BURNINATE THOSE BREAKER BOXES BEFORE THEY BURNINATE YOUR HOUSE
The first order of business here is to rip every last ounce of Fire Protection Eliminated hardware out of your house and replace it with reputable panels and breakers, starting ASAP with the main panel here, as it simply cannot be relied upon to function.
I would start with a minimum of a 42-space, 200A, main breaker panel as the basis for this setup to provide plenty of space for Arc Fault breakers as well as expansion room, with a 54-space or 60-space panel preferable if space and budget allow. The feed to panel B should be rerouted to make it a proper subpanel of panel A at this point as well. Note that this work will definitely require help from the electric utility to pull the meter/shut power off to your house, and may require you to hire a professional, depending on local codes.
Once you're done with that, you can then replace the other panels at a bit more of a comfortable pace and in a more comfortable fashion as well. I would recommend 24-space if not 30-space, 125A, main lug panels as suitable replacements for panels B, C, and D, space permitting (panel B certainly can be replaced this way, while panels C and D may have to be smaller if there isn't a full-width stud bay there to fit the panel into).
Furthermore, while the breakers for major hardware seem to be correctly sized, the breakers for many of the branch circuits are improperly sized and cannot be used as guidance when selecting replacement branch breakers. This means that you will have to look at the size of the wiring on each branch circuit and use it as your guide when deciding between a 15A and a 20A branch breaker for these circuits.
Also, you may notice breaker trips after you do this due to the combination of improper breaker sizing to begin with and the noted tendency of FPE breakers to not do their one and only job. In that case, you will need to pull additional branch circuits and/or redistribute loads in order to stop the breaker tripping.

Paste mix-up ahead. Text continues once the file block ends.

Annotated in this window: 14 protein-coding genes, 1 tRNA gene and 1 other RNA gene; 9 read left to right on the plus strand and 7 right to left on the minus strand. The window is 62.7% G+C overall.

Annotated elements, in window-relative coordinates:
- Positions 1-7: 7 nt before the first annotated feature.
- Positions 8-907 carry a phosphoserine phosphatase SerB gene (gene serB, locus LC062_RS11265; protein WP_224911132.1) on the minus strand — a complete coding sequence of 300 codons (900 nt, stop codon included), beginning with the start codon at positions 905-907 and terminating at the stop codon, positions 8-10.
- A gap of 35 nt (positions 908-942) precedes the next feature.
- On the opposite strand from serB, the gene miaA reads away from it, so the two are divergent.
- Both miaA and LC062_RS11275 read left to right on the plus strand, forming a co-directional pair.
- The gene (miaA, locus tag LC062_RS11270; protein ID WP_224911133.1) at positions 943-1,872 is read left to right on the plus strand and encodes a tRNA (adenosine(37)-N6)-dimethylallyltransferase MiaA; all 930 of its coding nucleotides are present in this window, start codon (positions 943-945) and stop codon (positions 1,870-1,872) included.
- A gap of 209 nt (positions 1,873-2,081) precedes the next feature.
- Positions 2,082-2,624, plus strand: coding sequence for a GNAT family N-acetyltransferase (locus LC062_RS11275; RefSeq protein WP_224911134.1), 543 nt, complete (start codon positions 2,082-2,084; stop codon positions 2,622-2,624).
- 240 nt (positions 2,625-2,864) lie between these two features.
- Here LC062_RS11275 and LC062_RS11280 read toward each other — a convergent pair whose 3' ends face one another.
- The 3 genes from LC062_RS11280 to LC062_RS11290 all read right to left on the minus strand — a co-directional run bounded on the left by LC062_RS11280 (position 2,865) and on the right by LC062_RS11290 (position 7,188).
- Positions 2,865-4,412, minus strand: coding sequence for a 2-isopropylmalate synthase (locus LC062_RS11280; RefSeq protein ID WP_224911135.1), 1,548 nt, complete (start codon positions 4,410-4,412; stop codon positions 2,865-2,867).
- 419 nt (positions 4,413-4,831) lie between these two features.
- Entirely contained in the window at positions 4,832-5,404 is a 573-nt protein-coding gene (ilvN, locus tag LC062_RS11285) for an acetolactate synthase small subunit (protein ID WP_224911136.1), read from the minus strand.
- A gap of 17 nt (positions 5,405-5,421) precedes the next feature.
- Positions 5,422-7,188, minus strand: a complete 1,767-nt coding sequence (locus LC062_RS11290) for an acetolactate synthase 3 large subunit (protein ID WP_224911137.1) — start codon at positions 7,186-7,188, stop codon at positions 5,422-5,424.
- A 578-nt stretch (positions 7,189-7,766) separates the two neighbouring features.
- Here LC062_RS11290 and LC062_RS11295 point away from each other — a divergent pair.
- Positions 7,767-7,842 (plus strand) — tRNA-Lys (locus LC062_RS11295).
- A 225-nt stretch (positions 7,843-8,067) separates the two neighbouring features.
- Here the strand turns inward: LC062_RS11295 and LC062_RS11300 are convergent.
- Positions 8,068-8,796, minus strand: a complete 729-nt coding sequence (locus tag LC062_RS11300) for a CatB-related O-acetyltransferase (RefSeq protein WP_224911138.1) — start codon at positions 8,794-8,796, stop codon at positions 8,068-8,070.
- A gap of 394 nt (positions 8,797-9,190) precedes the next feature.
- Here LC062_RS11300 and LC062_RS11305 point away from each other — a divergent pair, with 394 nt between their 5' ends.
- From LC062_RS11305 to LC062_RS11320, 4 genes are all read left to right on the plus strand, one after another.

Send that tankless heater back the way it came, for it's probably not the answer to whatever your hot water woes are
This may sound strange since you already have it sitting in your house, but that tankless heater of yours is probably not the answer to whatever hot water problem prompted all this. Instead, given that your climate is reasonable for an all-electric house, you are better off using a clever device called a split-system heat pump water heater (often called an EcoCute after what they are called in Japan) that uses an indoor tank plumbed to an outdoor heat pump unit that heats the water and sends it back to the tank, where it can then be stored for use.
These are more efficient than both standard tank-type heaters and tankless heaters, and provide superior capacity for most applications (with the ability to bring water up to 180°F for storage, and then use a mixing valve to temper it down to a more reasonable temperature for use). In particular, with a tankless heater, whatever efficiency gains you get by removing storage losses in a tank from the equation are lost in the power company needing more spinning reserve running at all times in order to be able to power 112.5A of tankless heater whenever it turns on, instead of 12A of heat pump water heater or even 24A of electric tank heater. (Furthermore, modern electric resistance hot water heaters are very well insulated, with Energy Factor ratings upwards of 0.9.)
The one downside to split-system heat pump water heaters is that they require a bit more plumbing than the norm due to their split nature, but this is manageable in many installations, and is one of the keys to their efficiency -- EcoCutes do not have the "parasite load" problem that unitary heat pump water heaters do.
Other efficiency tips
If you want to get maximum performance out of what you put in for a water heating solution, there are two other things you can try. First and foremost is to insulate, or "lag", the hot water pipes in your house with at least R-4 (5/8" thick foam) or better insulation. This reduces standby losses from a well-insulated tank, and also means that the water in the pipes stays hot enough to satisfy short draws from the heater without having to wait for the heater to kick on.
The other upgrade you can make to your plumbing would be to add a drain water heat exchanger (DWHX) to your shower, dishwasher, washing machine, or other high-usage appliances. These can regain 30% of the heat lost in drain water, which is especially important if you do go tankless, to help it keep up with high-usage loads.